First look: ’24’

Real-time action, unique POVs, and Sutherland

Nobody’s ever accused Fox of being afraid of risks– but with its new fall drama “24,” the network is poised to take one of its biggest leaps.

On the surface, the show seems a standard-issue spy thriller: Kiefer Sutherland plays a CIA agent trying to stop a presidential assassination plot.

But in “24,” the action unfolds in real time, with each episode exploring one hour in a very hectic

day. And in addition to the central assassination plot, the show simultaneously explores a personal crisis in Sutherland’s life involving his wife and daughter.

What’s more, the show uses a revolutionary visual style that often lets viewers see events from the perspective of several characters at once.

Some critics have already hailed “24” as the season’s best new show. Advance stories about the skein’s ratings potential began popping up in June.

Despite the kudos, exec producer Robert Cochran says he initially balked when partner Joel Surnow first pitched him the concept.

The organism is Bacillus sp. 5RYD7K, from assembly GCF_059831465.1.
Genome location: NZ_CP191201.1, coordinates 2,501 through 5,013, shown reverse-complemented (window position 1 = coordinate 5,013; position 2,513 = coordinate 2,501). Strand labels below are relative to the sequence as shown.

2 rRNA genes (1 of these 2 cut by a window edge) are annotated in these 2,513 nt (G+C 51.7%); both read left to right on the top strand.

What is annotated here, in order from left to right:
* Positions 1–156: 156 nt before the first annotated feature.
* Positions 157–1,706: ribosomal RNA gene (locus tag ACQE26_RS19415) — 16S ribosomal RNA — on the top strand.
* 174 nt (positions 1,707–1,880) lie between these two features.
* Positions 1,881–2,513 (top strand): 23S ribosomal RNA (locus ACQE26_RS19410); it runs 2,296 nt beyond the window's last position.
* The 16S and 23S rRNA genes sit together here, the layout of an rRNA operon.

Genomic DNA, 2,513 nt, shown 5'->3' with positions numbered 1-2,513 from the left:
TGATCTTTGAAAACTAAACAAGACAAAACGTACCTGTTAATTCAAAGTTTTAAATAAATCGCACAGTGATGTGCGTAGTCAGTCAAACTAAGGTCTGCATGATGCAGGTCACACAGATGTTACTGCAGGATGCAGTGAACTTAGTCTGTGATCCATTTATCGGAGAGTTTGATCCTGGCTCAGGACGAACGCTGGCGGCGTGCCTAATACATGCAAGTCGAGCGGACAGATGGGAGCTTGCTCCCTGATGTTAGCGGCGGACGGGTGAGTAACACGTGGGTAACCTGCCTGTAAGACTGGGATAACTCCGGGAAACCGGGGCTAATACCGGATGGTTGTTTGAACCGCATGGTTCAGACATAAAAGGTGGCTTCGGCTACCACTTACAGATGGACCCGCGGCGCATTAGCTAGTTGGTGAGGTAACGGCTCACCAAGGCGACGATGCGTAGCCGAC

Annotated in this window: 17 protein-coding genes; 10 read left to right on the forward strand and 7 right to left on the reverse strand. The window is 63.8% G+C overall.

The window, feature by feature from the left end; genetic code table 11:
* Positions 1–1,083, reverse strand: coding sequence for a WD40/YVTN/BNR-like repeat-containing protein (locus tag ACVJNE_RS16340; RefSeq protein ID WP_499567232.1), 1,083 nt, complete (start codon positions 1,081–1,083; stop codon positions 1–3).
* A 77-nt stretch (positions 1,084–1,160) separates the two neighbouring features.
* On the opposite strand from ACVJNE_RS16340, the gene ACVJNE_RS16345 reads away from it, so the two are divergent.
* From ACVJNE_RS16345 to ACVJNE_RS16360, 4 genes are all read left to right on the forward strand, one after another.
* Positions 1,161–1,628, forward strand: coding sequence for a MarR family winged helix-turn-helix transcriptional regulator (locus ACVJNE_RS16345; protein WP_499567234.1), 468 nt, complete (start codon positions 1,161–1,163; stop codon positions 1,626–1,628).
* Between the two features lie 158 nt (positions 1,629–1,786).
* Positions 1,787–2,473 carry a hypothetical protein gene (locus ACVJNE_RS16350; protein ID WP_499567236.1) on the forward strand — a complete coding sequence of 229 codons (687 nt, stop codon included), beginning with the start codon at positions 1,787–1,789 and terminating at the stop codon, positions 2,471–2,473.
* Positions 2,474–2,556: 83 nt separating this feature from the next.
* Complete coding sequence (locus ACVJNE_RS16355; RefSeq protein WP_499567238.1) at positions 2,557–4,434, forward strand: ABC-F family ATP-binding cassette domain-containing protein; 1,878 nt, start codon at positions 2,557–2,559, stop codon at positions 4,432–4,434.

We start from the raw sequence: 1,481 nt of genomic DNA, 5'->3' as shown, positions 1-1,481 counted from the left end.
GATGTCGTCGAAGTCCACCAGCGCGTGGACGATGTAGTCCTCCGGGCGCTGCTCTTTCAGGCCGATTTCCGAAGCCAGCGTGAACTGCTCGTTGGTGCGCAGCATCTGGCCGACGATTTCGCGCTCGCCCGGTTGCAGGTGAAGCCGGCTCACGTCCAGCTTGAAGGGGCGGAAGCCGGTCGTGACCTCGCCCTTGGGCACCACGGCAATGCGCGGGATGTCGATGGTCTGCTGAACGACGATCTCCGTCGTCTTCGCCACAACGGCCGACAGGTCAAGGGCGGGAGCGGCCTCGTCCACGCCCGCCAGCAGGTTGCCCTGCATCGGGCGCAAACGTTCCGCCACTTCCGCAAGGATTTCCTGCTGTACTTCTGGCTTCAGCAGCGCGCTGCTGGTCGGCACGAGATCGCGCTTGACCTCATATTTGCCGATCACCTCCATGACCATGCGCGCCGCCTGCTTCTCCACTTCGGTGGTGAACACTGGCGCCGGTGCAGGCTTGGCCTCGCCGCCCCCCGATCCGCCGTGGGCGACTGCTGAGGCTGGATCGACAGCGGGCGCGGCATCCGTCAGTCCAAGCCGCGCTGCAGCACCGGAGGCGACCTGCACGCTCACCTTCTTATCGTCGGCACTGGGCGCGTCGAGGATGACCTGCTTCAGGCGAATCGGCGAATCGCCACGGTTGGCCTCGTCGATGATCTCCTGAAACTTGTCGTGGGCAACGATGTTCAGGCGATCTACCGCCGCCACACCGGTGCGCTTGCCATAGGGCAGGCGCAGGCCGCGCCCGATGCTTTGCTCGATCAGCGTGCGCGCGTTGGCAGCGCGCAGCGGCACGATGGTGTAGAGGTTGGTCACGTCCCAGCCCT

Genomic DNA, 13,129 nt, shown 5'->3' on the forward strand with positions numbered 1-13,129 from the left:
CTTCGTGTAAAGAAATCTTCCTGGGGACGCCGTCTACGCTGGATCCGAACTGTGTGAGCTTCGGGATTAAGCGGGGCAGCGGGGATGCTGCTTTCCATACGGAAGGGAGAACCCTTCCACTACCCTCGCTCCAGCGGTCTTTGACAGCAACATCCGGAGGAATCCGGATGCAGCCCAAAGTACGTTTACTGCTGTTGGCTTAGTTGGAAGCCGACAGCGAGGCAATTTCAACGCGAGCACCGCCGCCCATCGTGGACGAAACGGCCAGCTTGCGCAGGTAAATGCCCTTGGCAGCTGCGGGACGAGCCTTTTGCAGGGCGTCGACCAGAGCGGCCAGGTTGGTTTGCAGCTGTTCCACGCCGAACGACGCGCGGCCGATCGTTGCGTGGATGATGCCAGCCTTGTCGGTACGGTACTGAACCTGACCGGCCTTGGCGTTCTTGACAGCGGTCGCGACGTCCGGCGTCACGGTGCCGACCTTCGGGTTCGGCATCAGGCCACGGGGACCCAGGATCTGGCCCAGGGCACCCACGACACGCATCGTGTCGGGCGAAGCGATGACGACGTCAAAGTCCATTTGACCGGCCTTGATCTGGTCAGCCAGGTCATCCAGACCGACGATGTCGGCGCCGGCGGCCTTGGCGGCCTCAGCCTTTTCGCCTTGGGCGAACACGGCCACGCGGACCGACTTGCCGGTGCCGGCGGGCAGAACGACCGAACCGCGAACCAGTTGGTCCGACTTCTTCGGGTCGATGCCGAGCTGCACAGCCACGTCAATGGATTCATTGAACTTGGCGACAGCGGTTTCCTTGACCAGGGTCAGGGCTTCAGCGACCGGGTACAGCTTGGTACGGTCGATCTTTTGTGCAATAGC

“I said, ‘That’s a great idea (but) it’s impossible,'” Cochran remembers. “‘It makes my head hurt to think about it; don’t ever talk to me about that again.'”

Cochran and Surnow ultimately went forward with “24,” and now Fox is doing everything it can to ensure its success.

Skein won’t hit Tuesday nights until late October, after the flood of fall premieres and Fox’s coverage of baseball’s World Series. Net is launching a major promo push that includes theatrical trailers.

Also, it’s expected that same-week repeats of the show will end up on sister operation cabler FX or on local Fox stations so viewers who miss an episode can easily catch up.

Some industry insiders still worry auds may not want to commit to a skein so inherently serialized as “24,” but Surnow thinks the series can overcome that challenge.

“This is a really simple show in a way,” he says. “There are two elements and if you know those two elements, you know any episode you come into: Kiefer’s trying to stop the president from being shot; he’s trying to find his daughter.

“If you get that, you get the show.”

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